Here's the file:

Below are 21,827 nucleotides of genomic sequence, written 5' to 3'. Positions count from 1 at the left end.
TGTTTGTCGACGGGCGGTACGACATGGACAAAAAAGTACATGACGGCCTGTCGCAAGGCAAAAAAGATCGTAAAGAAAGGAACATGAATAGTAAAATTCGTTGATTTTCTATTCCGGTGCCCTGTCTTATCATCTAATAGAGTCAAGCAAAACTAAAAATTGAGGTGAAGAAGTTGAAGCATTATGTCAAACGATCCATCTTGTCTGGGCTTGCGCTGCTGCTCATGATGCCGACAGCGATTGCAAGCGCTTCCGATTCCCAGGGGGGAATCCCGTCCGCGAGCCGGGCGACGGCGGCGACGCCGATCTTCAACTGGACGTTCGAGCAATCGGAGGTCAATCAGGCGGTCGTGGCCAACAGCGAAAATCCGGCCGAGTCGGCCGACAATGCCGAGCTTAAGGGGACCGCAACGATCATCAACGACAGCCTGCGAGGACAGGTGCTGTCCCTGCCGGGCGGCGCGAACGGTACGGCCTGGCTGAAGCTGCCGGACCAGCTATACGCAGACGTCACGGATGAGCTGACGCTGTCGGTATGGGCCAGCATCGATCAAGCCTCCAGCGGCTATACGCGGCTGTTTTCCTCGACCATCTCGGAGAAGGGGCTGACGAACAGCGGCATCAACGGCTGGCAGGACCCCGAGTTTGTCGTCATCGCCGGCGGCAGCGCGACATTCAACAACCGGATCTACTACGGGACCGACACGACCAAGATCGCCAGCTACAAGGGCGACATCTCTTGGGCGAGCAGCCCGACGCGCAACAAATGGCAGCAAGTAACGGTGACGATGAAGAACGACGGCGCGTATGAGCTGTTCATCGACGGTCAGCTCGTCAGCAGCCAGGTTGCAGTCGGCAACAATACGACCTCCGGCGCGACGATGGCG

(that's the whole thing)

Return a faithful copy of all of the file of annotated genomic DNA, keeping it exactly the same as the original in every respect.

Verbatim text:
Below are 21,827 nucleotides of genomic sequence, written 5' to 3'. Positions count from 1 at the left end.
TGTTTGTCGACGGGCGGTACGACATGGACAAAAAAGTACATGACGGCCTGTCGCAAGGCAAAAAAGATCGTAAAGAAAGGAACATGAATAGTAAAATTCGTTGATTTTCTATTCCGGTGCCCTGTCTTATCATCTAATAGAGTCAAGCAAAACTAAAAATTGAGGTGAAGAAGTTGAAGCATTATGTCAAACGATCCATCTTGTCTGGGCTTGCGCTGCTGCTCATGATGCCGACAGCGATTGCAAGCGCTTCCGATTCCCAGGGGGGAATCCCGTCCGCGAGCCGGGCGACGGCGGCGACGCCGATCTTCAACTGGACGTTCGAGCAATCGGAGGTCAATCAGGCGGTCGTGGCCAACAGCGAAAATCCGGCCGAGTCGGCCGACAATGCCGAGCTTAAGGGGACCGCAACGATCATCAACGACAGCCTGCGAGGACAGGTGCTGTCCCTGCCGGGCGGCGCGAACGGTACGGCCTGGCTGAAGCTGCCGGACCAGCTATACGCAGACGTCACGGATGAGCTGACGCTGTCGGTATGGGCCAGCATCGATCAAGCCTCCAGCGGCTATACGCGGCTGTTTTCCTCGACCATCTCGGAGAAGGGGCTGACGAACAGCGGCATCAACGGCTGGCAGGACCCCGAGTTTGTCGTCATCGCCGGCGGCAGCGCGACATTCAACAACCGGATCTACTACGGGACCGACACGACCAAGATCGCCAGCTACAAGGGCGACATCTCTTGGGCGAGCAGCCCGACGCGCAACAAATGGCAGCAAGTAACGGTGACGATGAAGAACGACGGCGCGTATGAGCTGTTCATCGACGGTCAGCTCGTCAGCAGCCAGGTTGCAGTCGGCAACAATACGACCTCCGGCGCGACGATGGCG